HANDOUT 2

Summary of Cases

Brown v. Board of Education of Topeka, 74 S. Ct. 686 (1954)

A series of cases went to the Supreme Court from the state of Kansas, South Carolina, Virginia, and Delaware. Since all of the cases involved the same basic problem: black minors, through their legal representatives, seeking the aid of the courts in obtaining admission to the public schools of their respective communities on a nonsegregated basis. All were determined by one decision of the Court. The Kansas case is taken as the nominal leading case. In the various states, the black children were of elementary or high school age or both. Segregation requirements were on a statutory and state constitutional basis except in Kansas, where only statutory provisions were involved.

Opinions by Mr. Chief Justice Warren (Vote: 9-0)

Question - Does segregation of children in public schools solely on the basis of race, even though the physical facilities and other "tangible" factors may be equal, deprive the children of the minority group of equal educational opportunities?

Decision - Yes.

Reason- Intangible factors involved in the separation of students of similar age and qualifications solely because of their race need very serious consideration. Such segregation of white and colored children in public schools has a detrimental effect upon the colored children, an impact, that is greater when it has the sanction of law. It "generates a feeling of inferiority as to their status in the community that may affect their hearts and minds in a way unlikely ever to be undone.... We conclude that in the field of public education the doctrine of "separate but equal" has no place. Separate educational facilities are inherently unequal. Therefore, we hold that the plaintiffs and others similarly situated for whom the actions have been brought are, by reason of the segregation complained of, deprived of the equal protection of the laws guaranteed by the Fourteenth Amendment."

Miranda v. Arizona, 86 S. Ct. 1602 (1966)

Here four cases were decided by one opinion. They came from Arizona, New York, California, and the federal courts. In each of the cases the law enforcement officials had taken the defendant into custody and had interrogated him for the purpose of obtaining a confession. At no time did the police effectively advise a defendant of his right to remain silent or of his right to consult with his attorney. In the lead case, Ernesto Miranda had been arrested at his home and then taken to a Phoenix police station where he was questioned by two police officers. After two hours. he made a written confession. He was subsequently convicted of kidnapping and rape. In the New York case the charge was first degree robbery, in the California case it was robbery and first degree murder, and in the federal case robbery of a savings and loan association and a bank in California.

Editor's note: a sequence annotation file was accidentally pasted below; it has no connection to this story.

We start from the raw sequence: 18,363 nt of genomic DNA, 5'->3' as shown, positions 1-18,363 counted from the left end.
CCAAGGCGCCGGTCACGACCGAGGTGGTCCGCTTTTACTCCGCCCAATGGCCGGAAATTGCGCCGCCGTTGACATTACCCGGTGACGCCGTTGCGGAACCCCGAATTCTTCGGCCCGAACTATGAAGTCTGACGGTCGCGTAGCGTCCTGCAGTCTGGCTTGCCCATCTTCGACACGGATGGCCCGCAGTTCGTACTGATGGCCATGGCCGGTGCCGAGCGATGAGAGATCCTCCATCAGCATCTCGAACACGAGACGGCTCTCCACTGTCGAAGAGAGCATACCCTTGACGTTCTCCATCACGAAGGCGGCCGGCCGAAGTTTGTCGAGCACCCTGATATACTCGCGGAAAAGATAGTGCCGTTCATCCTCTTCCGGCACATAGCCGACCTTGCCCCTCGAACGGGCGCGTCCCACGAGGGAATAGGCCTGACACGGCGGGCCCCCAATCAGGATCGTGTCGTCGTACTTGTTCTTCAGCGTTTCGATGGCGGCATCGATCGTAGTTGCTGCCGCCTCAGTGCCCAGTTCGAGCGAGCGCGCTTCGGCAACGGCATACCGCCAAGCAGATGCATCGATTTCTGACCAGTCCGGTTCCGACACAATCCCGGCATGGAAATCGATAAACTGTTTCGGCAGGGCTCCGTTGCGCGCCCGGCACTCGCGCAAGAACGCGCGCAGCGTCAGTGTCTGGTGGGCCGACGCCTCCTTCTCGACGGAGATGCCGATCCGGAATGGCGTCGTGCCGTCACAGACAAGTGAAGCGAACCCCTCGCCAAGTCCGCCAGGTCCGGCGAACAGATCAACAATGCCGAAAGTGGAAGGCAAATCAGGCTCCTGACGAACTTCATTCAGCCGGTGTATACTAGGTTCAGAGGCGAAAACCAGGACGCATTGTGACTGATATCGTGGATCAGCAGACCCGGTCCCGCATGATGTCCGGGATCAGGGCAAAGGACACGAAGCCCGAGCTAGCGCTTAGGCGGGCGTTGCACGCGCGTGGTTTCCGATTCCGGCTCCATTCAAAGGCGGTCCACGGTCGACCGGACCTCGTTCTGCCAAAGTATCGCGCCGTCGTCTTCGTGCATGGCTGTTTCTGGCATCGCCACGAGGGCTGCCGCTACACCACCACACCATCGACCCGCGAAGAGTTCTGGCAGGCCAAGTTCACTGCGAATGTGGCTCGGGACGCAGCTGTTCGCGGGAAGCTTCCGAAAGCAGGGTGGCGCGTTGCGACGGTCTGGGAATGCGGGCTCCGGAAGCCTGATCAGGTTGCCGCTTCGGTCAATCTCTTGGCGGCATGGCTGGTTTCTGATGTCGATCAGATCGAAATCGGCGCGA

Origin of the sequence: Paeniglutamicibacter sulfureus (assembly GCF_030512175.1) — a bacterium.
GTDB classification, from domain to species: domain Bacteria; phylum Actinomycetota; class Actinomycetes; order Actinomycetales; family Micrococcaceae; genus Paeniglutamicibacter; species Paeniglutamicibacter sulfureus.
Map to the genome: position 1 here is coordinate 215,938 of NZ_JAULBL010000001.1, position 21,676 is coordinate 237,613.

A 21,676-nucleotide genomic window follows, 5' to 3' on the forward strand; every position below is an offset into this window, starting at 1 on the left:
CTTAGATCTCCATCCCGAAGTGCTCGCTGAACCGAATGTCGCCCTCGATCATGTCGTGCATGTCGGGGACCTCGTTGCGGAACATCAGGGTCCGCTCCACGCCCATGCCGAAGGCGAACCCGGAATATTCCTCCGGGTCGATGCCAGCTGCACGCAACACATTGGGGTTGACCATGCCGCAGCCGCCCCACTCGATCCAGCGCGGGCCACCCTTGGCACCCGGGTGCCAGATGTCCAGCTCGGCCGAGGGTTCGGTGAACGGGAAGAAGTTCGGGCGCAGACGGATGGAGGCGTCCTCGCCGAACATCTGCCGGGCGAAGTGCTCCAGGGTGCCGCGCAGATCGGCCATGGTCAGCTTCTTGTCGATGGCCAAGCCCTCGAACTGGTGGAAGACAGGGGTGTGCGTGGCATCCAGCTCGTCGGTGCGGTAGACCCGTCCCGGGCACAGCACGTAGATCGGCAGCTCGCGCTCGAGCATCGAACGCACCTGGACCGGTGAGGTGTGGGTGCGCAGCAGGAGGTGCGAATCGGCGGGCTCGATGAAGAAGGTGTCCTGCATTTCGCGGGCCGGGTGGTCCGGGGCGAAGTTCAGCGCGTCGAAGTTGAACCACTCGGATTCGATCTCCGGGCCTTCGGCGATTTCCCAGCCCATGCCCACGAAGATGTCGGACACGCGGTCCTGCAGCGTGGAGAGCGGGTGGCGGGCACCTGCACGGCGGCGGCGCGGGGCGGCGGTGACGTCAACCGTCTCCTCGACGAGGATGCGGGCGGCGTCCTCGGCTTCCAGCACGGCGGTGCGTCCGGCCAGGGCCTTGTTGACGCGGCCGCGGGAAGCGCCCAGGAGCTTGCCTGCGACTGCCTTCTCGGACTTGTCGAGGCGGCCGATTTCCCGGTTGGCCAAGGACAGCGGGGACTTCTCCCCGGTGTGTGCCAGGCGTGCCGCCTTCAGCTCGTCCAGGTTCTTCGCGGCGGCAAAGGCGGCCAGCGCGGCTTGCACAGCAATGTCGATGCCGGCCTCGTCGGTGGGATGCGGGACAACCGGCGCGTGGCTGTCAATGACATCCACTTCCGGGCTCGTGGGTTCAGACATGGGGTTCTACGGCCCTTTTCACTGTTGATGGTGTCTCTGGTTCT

Opinion by Mr. Chief Justice Warren

Question - Are statements obtained from an individual subjected to custodial police interrogation under these circumstances admissible as evidence?

Decision - No.

Reason - An individual held for interrogation must be clearly informed that he has the right to consult counsel and to have his lawyer with him during interrogation. Financial inability of an accused person to furnish counsel is no excuse for the absence of counsel since in such an instance a lawyer must be appointed to represent the accused. If he answers some questions and gives some information on his own prior to invoking his right to remain silent this is not to warrant an assumption that the privilege has been waived.

The Court noted that "the prosecution may not use statements, whether exculpatory, or inculpatory, stemming from custodial interrogation of the defendant unless it demonstrates the use of procedural safeguards effective to secure the privilege against self-incrimination. By custodial interrogation, we mean questioning initiated by law enforcement officers after a person has been taken into custody or otherwise deprived of his freedom of action in any significant way."

Katz v. United States, 88 S. Ct. 507 (1967)

Charles Katz was convicted in federal district court in California of violation of federal communication statutes by transmitting wagering information by telephone from Los Angeles to Miami and Boston. At the trial, evidence was introduced of Katz's telephone conversations at his end overheard by FBI agents who had attached an electronic listening and recording device to the outside of the public telephone booth from which Katz had placed his calls. The court of appeals had rejected the contention that the recordings had been obtained in violation of the Fourth Amendment because there was "no physical entrance into the area occupied" by the accused.

Opinion by Mr. Justice Stewart

Question - Was the search and seizure conducted in this case in compliance with constitutional standards?